Another option is for the offense to run another play. This is called a two-point conversion. If successful, the scoring team will be awarded two points.

The other way for an offense to score points in football is by kicking a field goal before they score a touchdown. If the offense kicks a successful field goal, it will be worth 3 points.

Scoring A Field Goal

If the offense moves the ball into the defense’s territory but runs into a situation where it’s fourth down, they may elect to kick a field goal.

A field goal before a touchdown is scored worth 3 points but only worth one point after a touchdown (as noted above).

A team may line up to kick a field goal at any point during the game. If the ball is successfully kicked through the uprights, the referee will put his hands in the air, signaling the attempt is good. Three points will be awarded to the kicking team.

These are the two ways that an offense can score points.

Defensive Team Scoring

While the defensive team is trying to prevent the offense from scoring a touchdown or a field goal, they can also score points for their team.


The defense can intercept the pass from the quarterback anytime the ball is in the air. If they successfully catch it, the defense’s offense will come on the field once their defensive player is tackled.

If the defensive player intercepts the ball and doesn’t get tackled, he can score 6 points for his team. This is also known as a pick 6.

Fumble Recovery

Teams who like to run the football may have the ball stripped or taken from a defensive player. When the ball is on the ground (or taken), the defense can pick it up and score a touchdown for six points. If they get tackled, then the offense will take the field.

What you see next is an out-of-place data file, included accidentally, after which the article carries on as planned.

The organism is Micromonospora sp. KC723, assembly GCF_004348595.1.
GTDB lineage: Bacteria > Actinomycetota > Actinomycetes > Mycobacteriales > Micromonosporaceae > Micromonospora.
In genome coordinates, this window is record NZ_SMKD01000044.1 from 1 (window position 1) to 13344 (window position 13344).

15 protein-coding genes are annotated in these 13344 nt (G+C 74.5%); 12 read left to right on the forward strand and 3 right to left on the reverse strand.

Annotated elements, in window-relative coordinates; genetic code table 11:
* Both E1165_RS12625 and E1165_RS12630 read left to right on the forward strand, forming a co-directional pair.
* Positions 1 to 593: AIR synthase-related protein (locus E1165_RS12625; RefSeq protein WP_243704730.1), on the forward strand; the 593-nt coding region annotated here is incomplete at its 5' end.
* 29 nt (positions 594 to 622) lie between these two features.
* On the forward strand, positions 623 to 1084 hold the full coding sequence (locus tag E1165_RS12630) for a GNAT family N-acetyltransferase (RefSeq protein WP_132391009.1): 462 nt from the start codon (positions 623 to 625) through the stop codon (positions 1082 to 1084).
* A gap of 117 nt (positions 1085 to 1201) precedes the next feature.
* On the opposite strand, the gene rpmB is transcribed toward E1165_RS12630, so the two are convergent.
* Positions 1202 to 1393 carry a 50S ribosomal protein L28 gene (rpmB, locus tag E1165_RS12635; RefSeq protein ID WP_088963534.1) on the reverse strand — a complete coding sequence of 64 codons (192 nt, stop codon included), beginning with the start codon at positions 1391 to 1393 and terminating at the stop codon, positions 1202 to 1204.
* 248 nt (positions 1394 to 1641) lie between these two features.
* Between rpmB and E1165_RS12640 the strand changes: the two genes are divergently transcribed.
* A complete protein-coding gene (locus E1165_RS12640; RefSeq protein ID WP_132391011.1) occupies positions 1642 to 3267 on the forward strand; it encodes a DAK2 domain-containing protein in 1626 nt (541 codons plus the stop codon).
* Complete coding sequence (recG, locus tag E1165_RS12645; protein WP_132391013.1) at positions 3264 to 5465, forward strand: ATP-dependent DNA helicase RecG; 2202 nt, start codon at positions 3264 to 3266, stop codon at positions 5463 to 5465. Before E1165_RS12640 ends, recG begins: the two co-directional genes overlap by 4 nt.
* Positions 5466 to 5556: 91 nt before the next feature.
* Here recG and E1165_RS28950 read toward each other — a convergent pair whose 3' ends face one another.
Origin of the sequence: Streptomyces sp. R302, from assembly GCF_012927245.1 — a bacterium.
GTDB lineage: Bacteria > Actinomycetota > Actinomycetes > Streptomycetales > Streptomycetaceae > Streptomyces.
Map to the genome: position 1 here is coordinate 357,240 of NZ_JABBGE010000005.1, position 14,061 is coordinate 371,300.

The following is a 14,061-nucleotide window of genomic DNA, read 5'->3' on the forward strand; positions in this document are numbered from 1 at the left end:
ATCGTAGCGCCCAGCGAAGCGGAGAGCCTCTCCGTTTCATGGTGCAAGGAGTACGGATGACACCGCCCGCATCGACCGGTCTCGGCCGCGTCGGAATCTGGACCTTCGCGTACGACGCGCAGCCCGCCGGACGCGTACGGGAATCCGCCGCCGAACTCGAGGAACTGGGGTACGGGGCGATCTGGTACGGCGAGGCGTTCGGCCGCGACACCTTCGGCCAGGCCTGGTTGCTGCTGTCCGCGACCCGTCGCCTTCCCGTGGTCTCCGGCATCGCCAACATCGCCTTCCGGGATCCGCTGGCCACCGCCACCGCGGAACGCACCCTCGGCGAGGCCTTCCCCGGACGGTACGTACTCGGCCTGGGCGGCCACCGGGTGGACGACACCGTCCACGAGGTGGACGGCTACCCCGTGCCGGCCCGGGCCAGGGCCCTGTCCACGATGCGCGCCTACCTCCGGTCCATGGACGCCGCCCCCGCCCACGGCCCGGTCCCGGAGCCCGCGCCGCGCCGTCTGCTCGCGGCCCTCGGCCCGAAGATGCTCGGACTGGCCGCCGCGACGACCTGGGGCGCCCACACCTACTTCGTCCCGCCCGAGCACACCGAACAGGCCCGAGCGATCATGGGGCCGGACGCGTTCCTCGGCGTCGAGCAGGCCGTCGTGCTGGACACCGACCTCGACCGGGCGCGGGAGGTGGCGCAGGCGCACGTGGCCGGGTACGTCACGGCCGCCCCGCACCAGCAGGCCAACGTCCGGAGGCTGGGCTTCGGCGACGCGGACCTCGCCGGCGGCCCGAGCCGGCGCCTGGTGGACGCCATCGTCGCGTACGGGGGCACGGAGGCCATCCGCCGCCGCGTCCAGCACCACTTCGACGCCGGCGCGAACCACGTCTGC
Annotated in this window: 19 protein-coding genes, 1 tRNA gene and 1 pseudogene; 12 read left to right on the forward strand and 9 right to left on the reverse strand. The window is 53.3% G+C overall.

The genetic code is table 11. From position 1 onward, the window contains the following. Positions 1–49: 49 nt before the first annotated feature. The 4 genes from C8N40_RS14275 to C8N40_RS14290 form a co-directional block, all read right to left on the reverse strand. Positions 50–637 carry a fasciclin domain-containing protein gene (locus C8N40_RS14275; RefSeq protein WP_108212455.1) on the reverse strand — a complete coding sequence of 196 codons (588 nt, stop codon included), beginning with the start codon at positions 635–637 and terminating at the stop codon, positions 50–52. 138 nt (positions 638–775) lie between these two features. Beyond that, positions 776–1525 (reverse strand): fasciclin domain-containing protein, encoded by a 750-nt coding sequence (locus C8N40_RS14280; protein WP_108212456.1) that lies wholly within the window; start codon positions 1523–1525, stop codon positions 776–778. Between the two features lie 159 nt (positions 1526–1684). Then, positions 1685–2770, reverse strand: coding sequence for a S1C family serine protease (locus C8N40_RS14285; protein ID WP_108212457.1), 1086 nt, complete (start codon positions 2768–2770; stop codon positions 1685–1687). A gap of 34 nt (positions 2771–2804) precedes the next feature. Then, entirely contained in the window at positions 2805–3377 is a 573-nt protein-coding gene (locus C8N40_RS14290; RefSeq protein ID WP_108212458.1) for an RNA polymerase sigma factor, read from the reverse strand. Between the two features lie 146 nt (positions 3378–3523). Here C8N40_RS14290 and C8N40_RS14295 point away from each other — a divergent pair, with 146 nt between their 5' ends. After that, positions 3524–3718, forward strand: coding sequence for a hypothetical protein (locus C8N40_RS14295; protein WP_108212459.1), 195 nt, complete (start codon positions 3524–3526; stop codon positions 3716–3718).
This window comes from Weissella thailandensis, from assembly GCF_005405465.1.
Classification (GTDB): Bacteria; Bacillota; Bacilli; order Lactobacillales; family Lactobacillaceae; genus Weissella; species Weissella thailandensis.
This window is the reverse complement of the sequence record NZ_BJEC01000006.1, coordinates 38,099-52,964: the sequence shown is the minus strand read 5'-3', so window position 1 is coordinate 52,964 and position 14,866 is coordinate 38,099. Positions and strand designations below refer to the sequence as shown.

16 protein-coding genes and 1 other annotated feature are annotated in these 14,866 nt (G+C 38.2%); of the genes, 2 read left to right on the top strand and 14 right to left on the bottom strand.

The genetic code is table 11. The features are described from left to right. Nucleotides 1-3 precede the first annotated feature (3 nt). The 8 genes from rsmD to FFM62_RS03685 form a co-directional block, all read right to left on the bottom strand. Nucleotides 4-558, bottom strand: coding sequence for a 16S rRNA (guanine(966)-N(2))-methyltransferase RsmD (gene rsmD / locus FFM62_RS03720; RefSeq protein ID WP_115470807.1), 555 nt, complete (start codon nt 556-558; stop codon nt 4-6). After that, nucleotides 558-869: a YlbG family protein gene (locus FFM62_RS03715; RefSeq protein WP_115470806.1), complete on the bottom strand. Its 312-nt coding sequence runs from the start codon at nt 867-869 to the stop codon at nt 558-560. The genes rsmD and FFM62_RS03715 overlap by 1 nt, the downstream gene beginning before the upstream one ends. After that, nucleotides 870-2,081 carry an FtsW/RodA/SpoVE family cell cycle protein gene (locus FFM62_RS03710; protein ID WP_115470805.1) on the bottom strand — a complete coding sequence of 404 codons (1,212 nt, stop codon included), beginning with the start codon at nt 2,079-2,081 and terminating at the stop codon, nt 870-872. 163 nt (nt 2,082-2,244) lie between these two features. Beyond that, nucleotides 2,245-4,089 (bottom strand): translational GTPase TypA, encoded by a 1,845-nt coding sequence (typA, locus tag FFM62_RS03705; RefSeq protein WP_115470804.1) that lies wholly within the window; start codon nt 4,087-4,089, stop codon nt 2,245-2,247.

This is known as a turnover.


A safety is a unique way to score points in football. It happens when the defense tackles a ball carrier in the offense’s own endzone.

The defense is awarded 2 points, and the other team will have to kick the ball to them on the kickoff.

If you want to learn more about the safety, we recommend you check out this article which covers scoring a safety.

Overtime Rules

In the rare case of a tie game, teams will go into overtime.

There are two overtimes in football for professional, college & high school teams.

Learn more about the overtime rules and view our complete library of rules here.

Penalties In Football

Football is organized chaos. Teams are physically battling each other for leverage and positioning. Tackles are being made and missed.

To keep players from being too aggressive, football has penalties. Penalties are identified in football by the yellow flags thrown on the ground. If the referee sees a penalty, they will throw their flag on the ground at any point in time.

Offensive Penalties

Most of the penalties you see during the game will be on offense. One of the more common penalties in football, on offense, is holding. This occurs when an offensive player holds the jersey or equipment and impedes the defensive player from making a tackle.